According to a recent report by the Women and Equalities Committee, the UK has seen a rise in the number of pregnant people being discriminated against at work. Apparently, government is planning to tackle this but as yet we haven’t exactly been told how.
“When I was pregnant, each and every employee was asked to go for a one-to-one to discuss end of year bonuses. I was not. I felt side-lined.”
Sadly, we’re told this is a common reaction from some employers – they tiptoe so quietly around their employee that they end up discriminating against them. And in the worst cases, this is an active attempt to make life uncomfortable so that the employee will have seconds’ thoughts about returning post birth.
Employers need to be mindful of how they treat their pregnant employee. If they don’t, they could be viewed as discriminatory. A list of unfavourable treatment with reference to pregnancy discrimination can be found here.
It’s not all bad news of course. Many employees have positive experiences at work during their pregnancy, like one employee.
“I didn’t feel side-lined, I just had to put up with comments about how big I was! Everything was done by the book by our HR department, regular meetings, work area assessment etc. My issues began when I applied for a four-day week upon return.”
If you are discriminated against when pregnant or also when returning to work after a baby, you could end up taking the case to an employment tribunal. But in the UK, this is an expensive option so many cases go unchallenged.
However, in other European countries like Germany for example, employees are protected from redundancy during and after pregnancy. Where this leaves the UK post Brexit is anyone’s guess. Meanwhile, here are some need-to-knows:
1. Know your rights
This goes for employees and employers alike. But if you’re pregnant, you don’t have to tell your employer you are pregnant straight away, but must tell them 15 weeks before the due date. You’re entitled to time off to go to antenatal and pregnancy-related appointments and you’re also allowed time off for any pregnancy-related illnesses.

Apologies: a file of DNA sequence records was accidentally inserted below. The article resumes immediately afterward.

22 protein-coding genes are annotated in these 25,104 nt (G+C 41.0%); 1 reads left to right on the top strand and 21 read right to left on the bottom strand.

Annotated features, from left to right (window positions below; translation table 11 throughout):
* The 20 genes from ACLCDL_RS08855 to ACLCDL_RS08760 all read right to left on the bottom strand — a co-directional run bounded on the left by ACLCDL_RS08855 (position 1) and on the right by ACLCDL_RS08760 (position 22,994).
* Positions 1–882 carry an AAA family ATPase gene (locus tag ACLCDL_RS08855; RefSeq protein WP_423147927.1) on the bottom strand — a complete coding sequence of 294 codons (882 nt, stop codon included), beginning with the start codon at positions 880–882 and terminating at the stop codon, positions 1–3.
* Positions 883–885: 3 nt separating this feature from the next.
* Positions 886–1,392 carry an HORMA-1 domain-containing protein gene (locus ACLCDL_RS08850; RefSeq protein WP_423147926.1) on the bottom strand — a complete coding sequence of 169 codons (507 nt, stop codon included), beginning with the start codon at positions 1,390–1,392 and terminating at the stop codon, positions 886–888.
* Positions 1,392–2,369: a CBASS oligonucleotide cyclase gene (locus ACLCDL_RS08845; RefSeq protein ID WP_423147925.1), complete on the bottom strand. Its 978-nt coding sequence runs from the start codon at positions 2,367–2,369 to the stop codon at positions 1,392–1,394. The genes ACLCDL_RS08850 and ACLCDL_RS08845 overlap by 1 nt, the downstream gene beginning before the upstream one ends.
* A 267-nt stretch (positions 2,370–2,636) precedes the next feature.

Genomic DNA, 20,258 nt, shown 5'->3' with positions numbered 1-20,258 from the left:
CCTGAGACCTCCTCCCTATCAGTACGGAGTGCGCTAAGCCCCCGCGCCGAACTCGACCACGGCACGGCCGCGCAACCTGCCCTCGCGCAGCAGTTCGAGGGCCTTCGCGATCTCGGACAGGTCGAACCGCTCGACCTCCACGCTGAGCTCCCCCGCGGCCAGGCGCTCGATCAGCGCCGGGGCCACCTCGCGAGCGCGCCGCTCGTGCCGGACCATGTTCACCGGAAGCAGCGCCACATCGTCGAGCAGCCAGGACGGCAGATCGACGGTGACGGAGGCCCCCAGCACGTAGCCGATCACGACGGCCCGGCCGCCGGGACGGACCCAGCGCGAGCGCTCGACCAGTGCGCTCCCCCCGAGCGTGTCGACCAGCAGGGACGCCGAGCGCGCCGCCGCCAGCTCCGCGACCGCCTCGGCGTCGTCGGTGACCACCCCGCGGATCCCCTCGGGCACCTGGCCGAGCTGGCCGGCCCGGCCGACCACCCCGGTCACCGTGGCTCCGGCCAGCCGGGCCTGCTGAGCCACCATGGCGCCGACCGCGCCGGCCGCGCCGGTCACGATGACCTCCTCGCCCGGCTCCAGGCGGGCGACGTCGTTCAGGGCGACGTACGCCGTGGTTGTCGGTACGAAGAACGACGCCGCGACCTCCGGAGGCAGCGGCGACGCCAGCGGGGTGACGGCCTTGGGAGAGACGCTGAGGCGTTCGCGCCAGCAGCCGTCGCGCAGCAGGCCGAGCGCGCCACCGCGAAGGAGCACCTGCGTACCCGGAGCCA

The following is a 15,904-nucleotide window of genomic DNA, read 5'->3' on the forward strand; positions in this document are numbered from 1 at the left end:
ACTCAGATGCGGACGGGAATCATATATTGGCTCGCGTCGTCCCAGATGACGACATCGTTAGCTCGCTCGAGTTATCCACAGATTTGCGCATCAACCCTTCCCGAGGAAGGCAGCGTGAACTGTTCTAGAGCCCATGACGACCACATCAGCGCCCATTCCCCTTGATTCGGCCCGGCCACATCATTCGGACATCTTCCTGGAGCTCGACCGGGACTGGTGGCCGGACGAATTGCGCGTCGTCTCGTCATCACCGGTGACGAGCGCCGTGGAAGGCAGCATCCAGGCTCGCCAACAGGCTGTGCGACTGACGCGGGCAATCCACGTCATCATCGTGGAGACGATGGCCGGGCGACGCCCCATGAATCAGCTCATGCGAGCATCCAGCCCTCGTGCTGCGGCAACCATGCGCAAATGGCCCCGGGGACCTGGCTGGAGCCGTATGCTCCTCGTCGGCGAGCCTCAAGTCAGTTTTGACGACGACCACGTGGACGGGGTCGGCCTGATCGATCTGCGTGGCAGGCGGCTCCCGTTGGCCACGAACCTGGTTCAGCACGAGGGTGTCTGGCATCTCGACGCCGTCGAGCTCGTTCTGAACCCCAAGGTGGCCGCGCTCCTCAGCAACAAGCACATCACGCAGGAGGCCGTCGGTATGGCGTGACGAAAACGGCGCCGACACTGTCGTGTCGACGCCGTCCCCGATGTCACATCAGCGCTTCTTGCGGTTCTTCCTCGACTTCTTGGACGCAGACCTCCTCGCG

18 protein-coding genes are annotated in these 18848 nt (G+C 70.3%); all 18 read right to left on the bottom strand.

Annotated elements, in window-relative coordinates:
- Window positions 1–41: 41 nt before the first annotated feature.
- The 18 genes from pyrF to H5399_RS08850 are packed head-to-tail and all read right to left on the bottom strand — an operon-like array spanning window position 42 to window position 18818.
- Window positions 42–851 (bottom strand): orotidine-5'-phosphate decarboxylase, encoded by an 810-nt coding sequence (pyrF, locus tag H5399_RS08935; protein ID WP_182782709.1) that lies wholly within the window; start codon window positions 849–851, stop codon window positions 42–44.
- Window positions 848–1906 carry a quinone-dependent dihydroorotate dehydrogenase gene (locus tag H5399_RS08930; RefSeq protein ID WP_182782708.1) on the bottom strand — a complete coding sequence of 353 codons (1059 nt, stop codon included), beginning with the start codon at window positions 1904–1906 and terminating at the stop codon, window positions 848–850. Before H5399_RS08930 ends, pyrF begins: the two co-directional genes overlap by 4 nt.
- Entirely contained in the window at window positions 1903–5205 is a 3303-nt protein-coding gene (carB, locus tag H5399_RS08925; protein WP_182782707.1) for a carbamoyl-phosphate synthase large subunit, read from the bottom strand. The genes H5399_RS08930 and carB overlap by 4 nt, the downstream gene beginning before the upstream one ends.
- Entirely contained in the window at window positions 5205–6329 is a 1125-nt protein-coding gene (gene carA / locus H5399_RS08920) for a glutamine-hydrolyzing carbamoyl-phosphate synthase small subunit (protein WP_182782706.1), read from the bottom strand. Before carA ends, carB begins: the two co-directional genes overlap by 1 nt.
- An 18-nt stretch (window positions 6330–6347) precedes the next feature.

If your employer makes noises about any time you have off, it could be viewed as pregnancy discrimination. However, many people choose to take antenatal appointments after working hours to have as little impact on their working day as possible. This is helpful if your company is a small business – they may struggle with extended periods of absences – so bear this in mind.
2. No quick decisions
Many parents agree that the future isn’t always clear when it comes to having babies. No matter what you think you might do regarding work before your baby is born, it’s often the case that things can change. You don’t have to commit to or discuss your plans with your employer straight away as your employer can assume that you will take 52 weeks leave unless you state otherwise. Find out more here.
3. What about Shared Parental Leave?
It’s not a given anymore that it’s the mother who will go on extended maternity leave. Shared Parental Leave is an option these days and employers need to take it seriously. It’s still in its infancy, but we hope that as more employers see childcare as a parental issue rather than a ‘female’ one, pregnancy discrimination against working mums may decrease.
4. A flexible future ahead?
It’s a good idea to start saving while in full-time employment just in case you do decide to return to work flexibly at a later date. Reduced hours or days will result in less income, so the more you can save now, the better. Find out what your employer’s flexible policy is, if they have one.
If you do decide to leave your job once your baby is born, regardless of the reason, there may come a time when you wish to return to work again. It’s good to stay connected with old employers and colleagues, be active on social media, particularly LinkedIn and keep up to date with what’s going on in your industry
You can also register with our recruitment agency which specialises in flexible working and we’ll be happy to help you find a new role that fits around your family – and we place dads and mums alike. Meanwhile, good luck on the journey that is parenting – it’s the best (and hardest) job in the world!